What Are the Typical Components of an Auto Insurance Policy?

Oct 10, 2022 | Your Policy

What Are the Typical Components of an Auto Insurance Policy?

If you’re thinking to buy a new car or shopping for auto insurance, you’ll need to understand the common types of coverage available on a car insurance policy. The various types of car insurance coverage are available to help protect you, your passengers, and your vehicle if you’re involved in a car accident.

There are six common car insurance coverage options, and depending on where you live, some of these coverages are mandatory and some are optional. Understanding what’s required in your state and what each helps cover can help you choose the right coverage for your situation.

  • Liability Coverage
    • Auto liability coverage is mandatory in most states. Drivers are legally required to purchase at least the minimum amount of liability coverage set by state law. Liability coverage has two components:
      • Bodily injury liability may help pay for costs related to another person’s injuries if you cause an accident.
      • Property damage liability may help pay for damage you cause to another person’s property while driving.
  • Uninsured and Underinsured Motorist Coverage
    • If you’re hit by a driver who doesn’t have insurance, uninsured motorist coverage may help pay for your medical bills or, in some states, repairs to your vehicle. If you’re hit by an underinsured driver, that means they have car insurance, but their liability limits aren’t enough to cover your resulting medical bills. That’s where underinsured motorist coverage may help.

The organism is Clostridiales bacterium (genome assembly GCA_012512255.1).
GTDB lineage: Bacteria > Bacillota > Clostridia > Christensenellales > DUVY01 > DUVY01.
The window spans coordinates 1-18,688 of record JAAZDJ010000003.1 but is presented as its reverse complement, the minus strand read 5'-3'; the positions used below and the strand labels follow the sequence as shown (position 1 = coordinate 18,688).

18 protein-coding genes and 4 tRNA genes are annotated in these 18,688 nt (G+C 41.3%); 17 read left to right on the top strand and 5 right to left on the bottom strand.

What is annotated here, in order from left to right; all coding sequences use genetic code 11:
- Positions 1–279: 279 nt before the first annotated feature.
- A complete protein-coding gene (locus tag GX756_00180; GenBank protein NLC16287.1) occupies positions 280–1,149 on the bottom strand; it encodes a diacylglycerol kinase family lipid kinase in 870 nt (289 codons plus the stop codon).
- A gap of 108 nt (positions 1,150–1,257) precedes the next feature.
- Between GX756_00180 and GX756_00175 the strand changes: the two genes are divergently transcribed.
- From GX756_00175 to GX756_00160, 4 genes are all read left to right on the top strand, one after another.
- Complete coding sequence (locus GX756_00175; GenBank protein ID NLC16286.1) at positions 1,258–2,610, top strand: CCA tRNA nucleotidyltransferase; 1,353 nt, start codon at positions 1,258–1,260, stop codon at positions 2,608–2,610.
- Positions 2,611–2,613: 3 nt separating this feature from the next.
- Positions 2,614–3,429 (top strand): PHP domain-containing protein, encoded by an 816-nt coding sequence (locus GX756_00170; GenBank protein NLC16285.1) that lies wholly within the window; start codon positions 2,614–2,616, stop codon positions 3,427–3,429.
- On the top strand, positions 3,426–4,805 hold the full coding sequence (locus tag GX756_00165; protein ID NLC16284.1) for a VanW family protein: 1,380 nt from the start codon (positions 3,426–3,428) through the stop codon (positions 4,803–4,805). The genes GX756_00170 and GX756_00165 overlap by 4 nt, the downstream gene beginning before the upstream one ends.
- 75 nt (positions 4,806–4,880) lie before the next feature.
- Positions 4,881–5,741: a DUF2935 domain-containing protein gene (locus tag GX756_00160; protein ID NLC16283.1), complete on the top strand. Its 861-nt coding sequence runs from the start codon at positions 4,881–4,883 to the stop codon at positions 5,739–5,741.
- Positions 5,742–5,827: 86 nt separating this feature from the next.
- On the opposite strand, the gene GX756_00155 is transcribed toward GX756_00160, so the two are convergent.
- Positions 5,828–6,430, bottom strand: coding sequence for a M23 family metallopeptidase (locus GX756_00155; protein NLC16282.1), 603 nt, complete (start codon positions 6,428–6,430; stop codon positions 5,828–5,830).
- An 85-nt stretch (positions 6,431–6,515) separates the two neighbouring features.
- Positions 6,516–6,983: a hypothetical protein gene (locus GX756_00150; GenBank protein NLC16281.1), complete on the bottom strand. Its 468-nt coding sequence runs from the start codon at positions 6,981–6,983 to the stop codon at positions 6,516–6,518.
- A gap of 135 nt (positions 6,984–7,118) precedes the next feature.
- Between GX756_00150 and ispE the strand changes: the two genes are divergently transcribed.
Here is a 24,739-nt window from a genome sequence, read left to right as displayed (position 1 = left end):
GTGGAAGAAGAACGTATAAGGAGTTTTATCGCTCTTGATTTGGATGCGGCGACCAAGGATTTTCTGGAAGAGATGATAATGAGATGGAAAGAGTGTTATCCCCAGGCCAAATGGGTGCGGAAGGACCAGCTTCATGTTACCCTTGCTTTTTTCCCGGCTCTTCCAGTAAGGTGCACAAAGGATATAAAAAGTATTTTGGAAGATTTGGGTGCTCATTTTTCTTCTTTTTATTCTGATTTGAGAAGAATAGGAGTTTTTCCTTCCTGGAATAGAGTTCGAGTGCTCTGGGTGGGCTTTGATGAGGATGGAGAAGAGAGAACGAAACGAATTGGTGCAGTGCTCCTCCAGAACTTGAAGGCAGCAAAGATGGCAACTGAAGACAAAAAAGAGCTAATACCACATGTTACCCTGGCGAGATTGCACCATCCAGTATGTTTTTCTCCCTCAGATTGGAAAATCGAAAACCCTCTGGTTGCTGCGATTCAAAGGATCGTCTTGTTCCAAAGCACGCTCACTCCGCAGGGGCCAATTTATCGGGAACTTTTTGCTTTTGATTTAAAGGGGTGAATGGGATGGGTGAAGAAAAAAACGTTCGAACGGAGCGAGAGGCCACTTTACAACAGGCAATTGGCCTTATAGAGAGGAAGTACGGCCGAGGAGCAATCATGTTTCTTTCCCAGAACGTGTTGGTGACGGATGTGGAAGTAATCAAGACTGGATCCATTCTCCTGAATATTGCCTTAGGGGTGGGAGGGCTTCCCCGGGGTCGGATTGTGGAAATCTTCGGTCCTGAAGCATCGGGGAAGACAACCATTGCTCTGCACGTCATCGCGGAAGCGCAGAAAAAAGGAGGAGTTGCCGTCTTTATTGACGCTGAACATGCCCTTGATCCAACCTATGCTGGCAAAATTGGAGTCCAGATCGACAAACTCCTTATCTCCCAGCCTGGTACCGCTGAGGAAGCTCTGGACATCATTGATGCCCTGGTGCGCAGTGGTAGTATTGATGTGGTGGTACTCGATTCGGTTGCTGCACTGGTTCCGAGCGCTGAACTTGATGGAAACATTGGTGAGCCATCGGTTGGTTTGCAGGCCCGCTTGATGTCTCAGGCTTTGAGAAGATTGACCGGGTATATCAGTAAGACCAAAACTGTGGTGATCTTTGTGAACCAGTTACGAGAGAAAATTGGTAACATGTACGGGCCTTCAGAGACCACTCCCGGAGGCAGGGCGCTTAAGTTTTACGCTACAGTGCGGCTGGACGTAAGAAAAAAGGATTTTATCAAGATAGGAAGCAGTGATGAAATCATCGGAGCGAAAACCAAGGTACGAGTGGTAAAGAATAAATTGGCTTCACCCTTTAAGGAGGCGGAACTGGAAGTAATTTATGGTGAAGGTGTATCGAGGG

• Uninsured and underinsured motorist coverage is not required in all states.
  • Comprehensive Coverage
    • Comprehensive can help cover damage to your car from theft, fire, hail, or vandalism. If your car is damaged by a covered peril, comprehensive coverage may help pay to repair or replace your vehicle (usually up to the vehicle’s actual cash value). This coverage has a deductible, which is the amount you’ll pay out of pocket before your insurer compensates you for the damage.
      • Comprehensive is typically an optional coverage — but your lender may require it if you’re leasing or paying off your vehicle.
  • Collision Coverage
    • If you’re involved in an accident with another vehicle, or if you hit an object such as a fence, collision coverage may help pay to repair or replace your car.
      • Collision coverage is usually optional, though It may be required by your vehicle’s leaseholder or lender.
  • Medical Payments Coverage
    • If you, your passengers, or family members who are driving the insured vehicle are injured in an accident, medical payments coverage may help pay for costs associated with the injuries. Covered costs may include hospital visits, surgery, X-rays, and more.

Medical payment coverage is required in some states and optional in others. Personal Injury Protection, which may help pay for your medical expenses after an accident, is only available in some states. PIP may also help cover other expenses incurred because of your injuries —for example, child care expenses or lost income.

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